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Food: Sushi isn't just about raw fish. Sometimes it isn't even about fish

By Jackie R. Broach
Coastal Observer

Laura Heryadi sees it all the time: People come into her restaurant, Indo in Pawleys Island, and say they don’t like sushi. They’re only there because the person they’re with wanted to come in, they tell her.

She scrunches up her nose like a child faced with a plateful of something loathsome as she mimics the expressions she sees on their faces.

Usually the problem is they have a misconception about what sushi is.

“They automatically think it’s raw fish,” said Heryadi, who is the restaurant’s owner as well as its executive chef.

She always takes the time to explain to them that, while sushi can be made with raw fish, a lot of it isn’t. It can be made with cooked fish, crab, shrimp, scallops or even steak. Or it can be made without any meat at all.

Melissa Garcia, the sushi chef at Salt Water Creek Café in Murrells Inlet, recalled how one of her specialty rolls, the Johnnie roll, made with crab, lobster, scallions and filet mignon won over one of her male customers. He came in with his girlfriend, who complained she rarely got to go to sushi restaurants because he didn’t like them.

The Johnnie roll solved that problem in a blink. It’s one of Garcia’s most popular, she said.

Indo is known for its Godfather roll, which features spicy cooked salmon, cream cheese and asparagus, tempura style topped with baked scallops.

Heryadi starts the most reluctant of beginners out with something very basic, such as a California roll — cucumber, crab meat and avocado wrapped in rice. Just about every restaurant that serves sushi has a California roll.

“I let them calm down and see what goes in it,” she said. “I show them all the ingredients and they watch while I put it together for them to try.”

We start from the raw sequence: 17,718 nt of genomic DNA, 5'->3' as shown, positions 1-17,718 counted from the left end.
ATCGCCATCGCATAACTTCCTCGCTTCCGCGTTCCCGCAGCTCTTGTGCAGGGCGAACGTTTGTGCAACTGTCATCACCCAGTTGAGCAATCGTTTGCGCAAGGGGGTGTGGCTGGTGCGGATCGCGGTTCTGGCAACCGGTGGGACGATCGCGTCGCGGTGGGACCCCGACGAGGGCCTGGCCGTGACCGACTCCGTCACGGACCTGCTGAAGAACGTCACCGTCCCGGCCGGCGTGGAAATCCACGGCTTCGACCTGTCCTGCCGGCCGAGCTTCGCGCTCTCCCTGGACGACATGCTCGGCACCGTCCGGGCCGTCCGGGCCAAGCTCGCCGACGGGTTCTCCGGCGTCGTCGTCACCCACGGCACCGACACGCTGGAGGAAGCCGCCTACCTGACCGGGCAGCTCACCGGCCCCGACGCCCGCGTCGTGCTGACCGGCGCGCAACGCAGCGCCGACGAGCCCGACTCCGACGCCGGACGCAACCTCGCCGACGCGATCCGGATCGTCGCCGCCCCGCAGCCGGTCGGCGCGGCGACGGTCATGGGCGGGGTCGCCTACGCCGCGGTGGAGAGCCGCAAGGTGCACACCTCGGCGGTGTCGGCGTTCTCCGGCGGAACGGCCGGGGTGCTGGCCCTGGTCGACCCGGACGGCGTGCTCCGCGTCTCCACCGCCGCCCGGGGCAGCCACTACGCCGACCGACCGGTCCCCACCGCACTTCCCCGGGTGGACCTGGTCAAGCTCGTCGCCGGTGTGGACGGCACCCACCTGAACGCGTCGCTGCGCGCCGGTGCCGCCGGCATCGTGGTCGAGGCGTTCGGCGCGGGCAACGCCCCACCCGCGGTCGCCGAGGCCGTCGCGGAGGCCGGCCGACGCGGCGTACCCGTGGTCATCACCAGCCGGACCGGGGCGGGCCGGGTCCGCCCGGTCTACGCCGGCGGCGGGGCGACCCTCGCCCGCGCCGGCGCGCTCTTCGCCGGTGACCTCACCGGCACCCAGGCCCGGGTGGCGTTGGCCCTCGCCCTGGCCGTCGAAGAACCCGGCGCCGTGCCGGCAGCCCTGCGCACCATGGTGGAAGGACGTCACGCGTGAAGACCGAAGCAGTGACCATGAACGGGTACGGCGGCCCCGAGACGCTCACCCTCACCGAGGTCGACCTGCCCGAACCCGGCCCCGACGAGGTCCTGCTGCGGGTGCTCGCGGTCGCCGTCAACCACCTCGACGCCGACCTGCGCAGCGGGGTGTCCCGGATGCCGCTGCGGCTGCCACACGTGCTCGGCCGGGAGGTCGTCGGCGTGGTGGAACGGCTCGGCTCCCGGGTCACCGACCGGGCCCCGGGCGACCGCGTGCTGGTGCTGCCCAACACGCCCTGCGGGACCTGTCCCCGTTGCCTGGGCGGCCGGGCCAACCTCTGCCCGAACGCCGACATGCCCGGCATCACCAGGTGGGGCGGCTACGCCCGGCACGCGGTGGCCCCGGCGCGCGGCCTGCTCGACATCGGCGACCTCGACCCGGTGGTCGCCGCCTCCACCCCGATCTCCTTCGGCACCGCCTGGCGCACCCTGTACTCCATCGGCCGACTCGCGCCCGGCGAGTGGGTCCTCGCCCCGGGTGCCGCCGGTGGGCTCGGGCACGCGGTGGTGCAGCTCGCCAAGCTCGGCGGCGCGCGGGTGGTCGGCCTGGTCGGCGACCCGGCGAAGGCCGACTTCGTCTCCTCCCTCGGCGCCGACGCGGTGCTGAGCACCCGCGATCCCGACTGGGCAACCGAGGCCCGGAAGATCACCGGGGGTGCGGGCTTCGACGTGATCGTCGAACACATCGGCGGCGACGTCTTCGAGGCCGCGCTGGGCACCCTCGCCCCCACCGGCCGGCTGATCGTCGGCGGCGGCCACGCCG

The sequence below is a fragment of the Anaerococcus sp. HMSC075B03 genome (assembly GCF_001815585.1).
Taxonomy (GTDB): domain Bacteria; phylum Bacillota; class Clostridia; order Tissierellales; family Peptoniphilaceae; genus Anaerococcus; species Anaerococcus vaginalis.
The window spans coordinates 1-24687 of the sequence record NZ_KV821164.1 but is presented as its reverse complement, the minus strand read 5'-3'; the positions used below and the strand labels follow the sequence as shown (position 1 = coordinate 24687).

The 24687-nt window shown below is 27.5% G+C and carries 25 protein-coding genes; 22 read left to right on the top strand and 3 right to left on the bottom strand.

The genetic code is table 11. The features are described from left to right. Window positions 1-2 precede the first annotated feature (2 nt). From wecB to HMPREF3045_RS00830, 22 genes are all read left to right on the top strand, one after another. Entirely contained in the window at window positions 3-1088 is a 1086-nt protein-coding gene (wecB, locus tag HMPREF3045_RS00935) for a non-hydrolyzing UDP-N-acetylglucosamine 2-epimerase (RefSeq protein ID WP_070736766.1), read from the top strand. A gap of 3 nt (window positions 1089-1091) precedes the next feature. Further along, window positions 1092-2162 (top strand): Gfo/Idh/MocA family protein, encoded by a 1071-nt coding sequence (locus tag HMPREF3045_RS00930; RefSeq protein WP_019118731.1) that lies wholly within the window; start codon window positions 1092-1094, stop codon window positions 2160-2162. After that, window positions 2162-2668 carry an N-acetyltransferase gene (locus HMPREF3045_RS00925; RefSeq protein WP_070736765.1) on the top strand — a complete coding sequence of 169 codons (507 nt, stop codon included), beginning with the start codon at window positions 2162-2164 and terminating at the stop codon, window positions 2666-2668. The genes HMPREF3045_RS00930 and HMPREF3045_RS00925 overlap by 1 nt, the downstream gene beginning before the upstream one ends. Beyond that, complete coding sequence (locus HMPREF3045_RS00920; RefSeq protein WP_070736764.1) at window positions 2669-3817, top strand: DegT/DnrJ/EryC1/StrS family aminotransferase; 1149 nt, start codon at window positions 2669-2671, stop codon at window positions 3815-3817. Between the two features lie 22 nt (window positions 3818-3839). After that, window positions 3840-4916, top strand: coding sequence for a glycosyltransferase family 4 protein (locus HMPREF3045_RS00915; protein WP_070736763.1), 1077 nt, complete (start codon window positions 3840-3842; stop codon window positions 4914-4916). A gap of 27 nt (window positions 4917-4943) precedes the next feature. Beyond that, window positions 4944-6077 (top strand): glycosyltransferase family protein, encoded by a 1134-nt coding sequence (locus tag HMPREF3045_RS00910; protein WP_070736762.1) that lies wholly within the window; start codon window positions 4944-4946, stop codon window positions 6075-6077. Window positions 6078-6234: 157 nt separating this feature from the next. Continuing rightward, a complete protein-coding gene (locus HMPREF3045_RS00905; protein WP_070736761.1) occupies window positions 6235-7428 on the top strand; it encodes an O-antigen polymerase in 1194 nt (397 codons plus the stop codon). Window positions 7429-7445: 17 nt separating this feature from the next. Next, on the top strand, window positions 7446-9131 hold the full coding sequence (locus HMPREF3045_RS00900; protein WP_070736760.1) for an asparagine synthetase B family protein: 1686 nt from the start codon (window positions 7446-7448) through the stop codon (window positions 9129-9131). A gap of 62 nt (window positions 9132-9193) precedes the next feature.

The reaction is almost always surprised pleasure.

“After that, they’re addicted,” Heryadi said. “They come in like twice a week and say, ‘it’s all your fault, Laura.’ ”

Even kids end up loving it, she said.

Garcia said she loves to experiment when it comes to her sushi menu and that’s something a lot of her regular customers look forward to. Before coming to Georgetown County, she worked in a restaurant in Las Vegas that specialized in Hawaiian cuisine and had a Japanese manager. Mix those influences with the fact that she is Hispanic and grew up in Guatemala and it makes for some interesting, mouth-watering fusion dishes.

A sushi chef for eight years, she has only worked at Salt Water Creek for about six months, but already she has a loyal local following.

“A lot of people know me already and they phone or text to see if I’m here because they want to try something different,” Garcia said. “Some just come in and don’t ask for a sushi menu, but say ‘what are you going to make for me today?’ ”

Sometimes she has something special for the day. Other times she’ll invent something completely new while the customer watches.

For Valentine’s Day she had a hit with a sushi roll she made with spinach, shrimp tempura and mango, topping it off with fresh tuna and strawberries. She then shaped them into hearts in honor of the holiday. The sweet flavor made it almost more dessert than dinner.

Heryadi also customizes sushi for her customers. She has been a sushi chef for 17 years, nearly a decade of that in Georgetown and Horry counties.

One of the real tricks to making top rate sushi is making the meal about more than taste. Presentation is a huge part it, turning sushi making into an art form.

“You have to be so precise with everything you do. It’s crazy,” said Joe McHone, who is training under Garcia to be a sushi chef. “Making sushi is so completely different from everything else.”

Culinary school didn’t even begin to touch on all he needs to know to be a sushi chef, he added.

Indo offers classes on the weekends that teach basics of sushi making. The classes last 2 hours, are completely hands-on and can be scheduled by appointment. The $75 fee covers a book students get to take home, as well as the food and other materials used during the session.

“I believe everybody can make sushi,” Heryadi said.

As to how good they become at making sushi, she said that depends on how much passion they have for it and how much time and effort they’re willing to devote.

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